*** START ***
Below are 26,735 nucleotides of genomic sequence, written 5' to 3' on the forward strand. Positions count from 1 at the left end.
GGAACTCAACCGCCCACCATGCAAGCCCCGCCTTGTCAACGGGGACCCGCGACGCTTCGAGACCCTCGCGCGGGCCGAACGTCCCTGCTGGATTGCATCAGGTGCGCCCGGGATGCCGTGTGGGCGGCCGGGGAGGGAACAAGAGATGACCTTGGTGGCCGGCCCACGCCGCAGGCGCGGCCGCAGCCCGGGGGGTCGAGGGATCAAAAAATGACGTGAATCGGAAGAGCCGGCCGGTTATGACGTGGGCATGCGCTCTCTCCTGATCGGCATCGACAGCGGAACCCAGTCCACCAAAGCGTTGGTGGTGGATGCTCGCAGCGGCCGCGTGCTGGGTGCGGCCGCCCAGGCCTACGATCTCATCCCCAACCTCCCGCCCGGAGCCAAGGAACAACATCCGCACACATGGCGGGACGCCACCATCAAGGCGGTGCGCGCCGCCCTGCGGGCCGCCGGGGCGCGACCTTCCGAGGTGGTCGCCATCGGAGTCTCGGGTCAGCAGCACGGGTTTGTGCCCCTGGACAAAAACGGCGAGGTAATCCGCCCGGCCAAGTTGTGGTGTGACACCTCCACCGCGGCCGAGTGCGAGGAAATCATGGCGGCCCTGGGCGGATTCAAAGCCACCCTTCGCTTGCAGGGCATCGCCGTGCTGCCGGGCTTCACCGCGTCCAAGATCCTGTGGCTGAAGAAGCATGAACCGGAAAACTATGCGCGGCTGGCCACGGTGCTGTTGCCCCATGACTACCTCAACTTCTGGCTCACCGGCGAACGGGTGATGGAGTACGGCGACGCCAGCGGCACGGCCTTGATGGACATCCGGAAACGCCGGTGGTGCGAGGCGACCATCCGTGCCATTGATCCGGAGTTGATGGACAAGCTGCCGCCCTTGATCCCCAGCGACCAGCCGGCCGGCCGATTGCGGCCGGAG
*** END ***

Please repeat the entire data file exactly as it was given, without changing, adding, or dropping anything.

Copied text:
Below are 26,735 nucleotides of genomic sequence, written 5' to 3' on the forward strand. Positions count from 1 at the left end.
GGAACTCAACCGCCCACCATGCAAGCCCCGCCTTGTCAACGGGGACCCGCGACGCTTCGAGACCCTCGCGCGGGCCGAACGTCCCTGCTGGATTGCATCAGGTGCGCCCGGGATGCCGTGTGGGCGGCCGGGGAGGGAACAAGAGATGACCTTGGTGGCCGGCCCACGCCGCAGGCGCGGCCGCAGCCCGGGGGGTCGAGGGATCAAAAAATGACGTGAATCGGAAGAGCCGGCCGGTTATGACGTGGGCATGCGCTCTCTCCTGATCGGCATCGACAGCGGAACCCAGTCCACCAAAGCGTTGGTGGTGGATGCTCGCAGCGGCCGCGTGCTGGGTGCGGCCGCCCAGGCCTACGATCTCATCCCCAACCTCCCGCCCGGAGCCAAGGAACAACATCCGCACACATGGCGGGACGCCACCATCAAGGCGGTGCGCGCCGCCCTGCGGGCCGCCGGGGCGCGACCTTCCGAGGTGGTCGCCATCGGAGTCTCGGGTCAGCAGCACGGGTTTGTGCCCCTGGACAAAAACGGCGAGGTAATCCGCCCGGCCAAGTTGTGGTGTGACACCTCCACCGCGGCCGAGTGCGAGGAAATCATGGCGGCCCTGGGCGGATTCAAAGCCACCCTTCGCTTGCAGGGCATCGCCGTGCTGCCGGGCTTCACCGCGTCCAAGATCCTGTGGCTGAAGAAGCATGAACCGGAAAACTATGCGCGGCTGGCCACGGTGCTGTTGCCCCATGACTACCTCAACTTCTGGCTCACCGGCGAACGGGTGATGGAGTACGGCGACGCCAGCGGCACGGCCTTGATGGACATCCGGAAACGCCGGTGGTGCGAGGCGACCATCCGTGCCATTGATCCGGAGTTGATGGACAAGCTGCCGCCCTTGATCCCCAGCGACCAGCCGGCCGGCCGATTGCGGCCGGAG